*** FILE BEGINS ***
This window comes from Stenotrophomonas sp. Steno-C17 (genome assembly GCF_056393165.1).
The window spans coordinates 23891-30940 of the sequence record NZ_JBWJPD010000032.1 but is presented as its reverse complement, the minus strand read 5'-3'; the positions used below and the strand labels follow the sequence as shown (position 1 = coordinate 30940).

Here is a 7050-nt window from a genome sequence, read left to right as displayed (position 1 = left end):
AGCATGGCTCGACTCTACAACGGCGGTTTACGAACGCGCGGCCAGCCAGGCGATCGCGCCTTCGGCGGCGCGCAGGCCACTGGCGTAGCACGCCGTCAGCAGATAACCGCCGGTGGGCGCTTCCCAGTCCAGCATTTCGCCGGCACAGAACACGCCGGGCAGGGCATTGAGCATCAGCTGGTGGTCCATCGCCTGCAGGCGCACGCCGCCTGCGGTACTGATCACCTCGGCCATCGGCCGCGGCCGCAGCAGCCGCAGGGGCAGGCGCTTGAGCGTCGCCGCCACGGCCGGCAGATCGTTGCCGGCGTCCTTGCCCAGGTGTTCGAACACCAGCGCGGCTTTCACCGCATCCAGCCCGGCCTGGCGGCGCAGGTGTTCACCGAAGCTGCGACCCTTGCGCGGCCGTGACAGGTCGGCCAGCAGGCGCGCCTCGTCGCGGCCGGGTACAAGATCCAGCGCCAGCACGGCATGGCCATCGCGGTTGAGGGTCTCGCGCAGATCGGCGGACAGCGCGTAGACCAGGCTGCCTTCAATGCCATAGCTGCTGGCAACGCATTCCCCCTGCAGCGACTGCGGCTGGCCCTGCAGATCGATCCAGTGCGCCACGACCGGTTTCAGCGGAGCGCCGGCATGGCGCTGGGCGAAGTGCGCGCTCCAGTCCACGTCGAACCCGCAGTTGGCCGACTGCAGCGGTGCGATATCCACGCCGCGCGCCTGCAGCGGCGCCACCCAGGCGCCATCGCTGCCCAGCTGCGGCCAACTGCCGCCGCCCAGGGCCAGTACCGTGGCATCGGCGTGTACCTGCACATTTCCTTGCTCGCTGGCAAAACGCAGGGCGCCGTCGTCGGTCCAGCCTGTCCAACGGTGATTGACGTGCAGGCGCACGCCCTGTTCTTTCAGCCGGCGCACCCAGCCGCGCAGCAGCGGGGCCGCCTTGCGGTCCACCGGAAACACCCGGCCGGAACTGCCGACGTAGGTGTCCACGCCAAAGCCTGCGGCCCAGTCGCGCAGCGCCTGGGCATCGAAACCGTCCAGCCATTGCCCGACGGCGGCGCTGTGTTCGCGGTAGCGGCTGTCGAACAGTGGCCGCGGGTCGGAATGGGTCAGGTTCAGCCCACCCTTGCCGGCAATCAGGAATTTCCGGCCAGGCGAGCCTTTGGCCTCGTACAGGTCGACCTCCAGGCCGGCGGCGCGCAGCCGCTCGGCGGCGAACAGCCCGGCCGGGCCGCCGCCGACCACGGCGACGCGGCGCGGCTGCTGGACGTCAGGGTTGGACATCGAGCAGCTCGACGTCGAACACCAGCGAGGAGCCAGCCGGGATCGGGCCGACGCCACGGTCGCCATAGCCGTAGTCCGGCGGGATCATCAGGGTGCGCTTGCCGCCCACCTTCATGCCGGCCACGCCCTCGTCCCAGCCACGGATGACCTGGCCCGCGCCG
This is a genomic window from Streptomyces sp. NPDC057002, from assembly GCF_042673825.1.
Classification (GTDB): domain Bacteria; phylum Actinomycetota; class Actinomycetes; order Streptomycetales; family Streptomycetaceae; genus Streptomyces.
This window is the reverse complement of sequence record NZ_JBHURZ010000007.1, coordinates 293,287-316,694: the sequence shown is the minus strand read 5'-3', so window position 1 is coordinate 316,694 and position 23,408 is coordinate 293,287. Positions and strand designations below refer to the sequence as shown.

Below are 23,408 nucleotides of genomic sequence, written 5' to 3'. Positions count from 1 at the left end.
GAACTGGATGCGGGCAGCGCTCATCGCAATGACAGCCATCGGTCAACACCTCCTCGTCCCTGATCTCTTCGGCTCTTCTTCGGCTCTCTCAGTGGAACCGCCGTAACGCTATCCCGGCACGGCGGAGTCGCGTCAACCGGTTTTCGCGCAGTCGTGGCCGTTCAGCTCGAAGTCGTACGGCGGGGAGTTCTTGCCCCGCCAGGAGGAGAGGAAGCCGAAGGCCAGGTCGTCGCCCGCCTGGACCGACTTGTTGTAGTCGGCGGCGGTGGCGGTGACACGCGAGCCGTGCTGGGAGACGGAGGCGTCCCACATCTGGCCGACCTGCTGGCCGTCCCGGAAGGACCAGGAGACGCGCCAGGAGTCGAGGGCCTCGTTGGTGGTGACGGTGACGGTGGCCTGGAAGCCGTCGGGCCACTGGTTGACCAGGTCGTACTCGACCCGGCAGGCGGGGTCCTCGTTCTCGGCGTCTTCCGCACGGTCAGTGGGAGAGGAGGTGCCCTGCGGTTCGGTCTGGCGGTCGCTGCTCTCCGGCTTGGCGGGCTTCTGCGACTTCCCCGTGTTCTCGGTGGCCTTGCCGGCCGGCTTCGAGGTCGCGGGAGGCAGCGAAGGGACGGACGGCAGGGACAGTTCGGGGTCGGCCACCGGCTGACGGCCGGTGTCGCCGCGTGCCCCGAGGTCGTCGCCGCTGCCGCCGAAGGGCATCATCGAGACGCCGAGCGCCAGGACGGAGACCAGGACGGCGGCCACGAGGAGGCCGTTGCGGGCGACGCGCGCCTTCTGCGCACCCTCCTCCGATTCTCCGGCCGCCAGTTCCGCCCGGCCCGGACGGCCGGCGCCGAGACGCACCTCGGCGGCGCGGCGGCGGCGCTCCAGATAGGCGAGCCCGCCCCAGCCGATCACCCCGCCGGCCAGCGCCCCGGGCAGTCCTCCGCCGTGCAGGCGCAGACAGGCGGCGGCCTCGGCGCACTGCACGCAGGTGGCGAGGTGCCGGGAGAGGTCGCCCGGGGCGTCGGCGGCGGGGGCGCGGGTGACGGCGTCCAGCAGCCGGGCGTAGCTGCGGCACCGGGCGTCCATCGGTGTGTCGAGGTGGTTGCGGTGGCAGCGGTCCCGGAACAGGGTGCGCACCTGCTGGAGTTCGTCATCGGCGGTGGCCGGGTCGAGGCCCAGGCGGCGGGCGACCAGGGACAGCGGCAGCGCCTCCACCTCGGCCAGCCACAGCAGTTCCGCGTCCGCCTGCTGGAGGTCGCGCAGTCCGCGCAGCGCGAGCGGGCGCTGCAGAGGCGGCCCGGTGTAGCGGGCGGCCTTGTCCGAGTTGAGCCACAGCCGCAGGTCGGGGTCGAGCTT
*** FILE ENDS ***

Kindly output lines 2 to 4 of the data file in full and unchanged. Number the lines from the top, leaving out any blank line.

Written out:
The window spans coordinates 23891-30940 of the sequence record NZ_JBWJPD010000032.1 but is presented as its reverse complement, the minus strand read 5'-3'; the positions used below and the strand labels follow the sequence as shown (position 1 = coordinate 30940).

Here is a 7050-nt window from a genome sequence, read left to right as displayed (position 1 = left end):
AGCATGGCTCGACTCTACAACGGCGGTTTACGAACGCGCGGCCAGCCAGGCGATCGCGCCTTCGGCGGCGCGCAGGCCACTGGCGTAGCACGCCGTCAGCAGATAACCGCCGGTGGGCGCTTCCCAGTCCAGCATTTCGCCGGCACAGAACACGCCGGGCAGGGCATTGAGCATCAGCTGGTGGTCCATCGCCTGCAGGCGCACGCCGCCTGCGGTACTGATCACCTCGGCCATCGGCCGCGGCCGCAGCAGCCGCAGGGGCAGGCGCTTGAGCGTCGCCGCCACGGCCGGCAGATCGTTGCCGGCGTCCTTGCCCAGGTGTTCGAACACCAGCGCGGCTTTCACCGCATCCAGCCCGGCCTGGCGGCGCAGGTGTTCACCGAAGCTGCGACCCTTGCGCGGCCGTGACAGGTCGGCCAGCAGGCGCGCCTCGTCGCGGCCGGGTACAAGATCCAGCGCCAGCACGGCATGGCCATCGCGGTTGAGGGTCTCGCGCAGATCGGCGGACAGCGCGTAGACCAGGCTGCCTTCAATGCCATAGCTGCTGGCAACGCATTCCCCCTGCAGCGACTGCGGCTGGCCCTGCAGATCGATCCAGTGCGCCACGACCGGTTTCAGCGGAGCGCCGGCATGGCGCTGGGCGAAGTGCGCGCTCCAGTCCACGTCGAACCCGCAGTTGGCCGACTGCAGCGGTGCGATATCCACGCCGCGCGCCTGCAGCGGCGCCACCCAGGCGCCATCGCTGCCCAGCTGCGGCCAACTGCCGCCGCCCAGGGCCAGTACCGTGGCATCGGCGTGTACCTGCACATTTCCTTGCTCGCTGGCAAAACGCAGGGCGCCGTCGTCGGTCCAGCCTGTCCAACGGTGATTGACGTGCAGGCGCACGCCCTGTTCTTTCAGCCGGCGCACCCAGCCGCGCAGCAGCGGGGCCGCCTTGCGGTCCACCGGAAACACCCGGCCGGAACTGCCGACGTAGGTGTCCACGCCAAAGCCTGCGGCCCAGTCGCGCAGCGCCTGGGCATCGAAACCGTCCAGCCATTGCCCGACGGCGGCGCTGTGTTCGCGGTAGCGGCTGTCGAACAGTGGCCGCGGGTCGGAATGGGTCAGGTTCAGCCCACCCTTGCCGGCAATCAGGAATTTCCGGCCAGGCGAGCCTTTGGCCTCGTACAGGTCGACCTCCAGGCCGGCGGCGCGCAGCCGCTCGGCGGCGAACAGCCCGGCCGGGCCGCCGCCGACCACGGCGACGCGGCGCGGCTGCTGGACGTCAGGGTTGGACATCGAGCAGCTCGACGTCGAACACCAGCGAGGAGCCAGCCGGGATCGGGCCGACGCCACGGTCGCCATAGCCGTAGTCCGGCGGGATCATCAGGGTGCGCTTGCCGCCCACCTTCATGCCGGCCACGCCCTCGTCCCAGCCACGGATGACCTGGCCCGCGCCG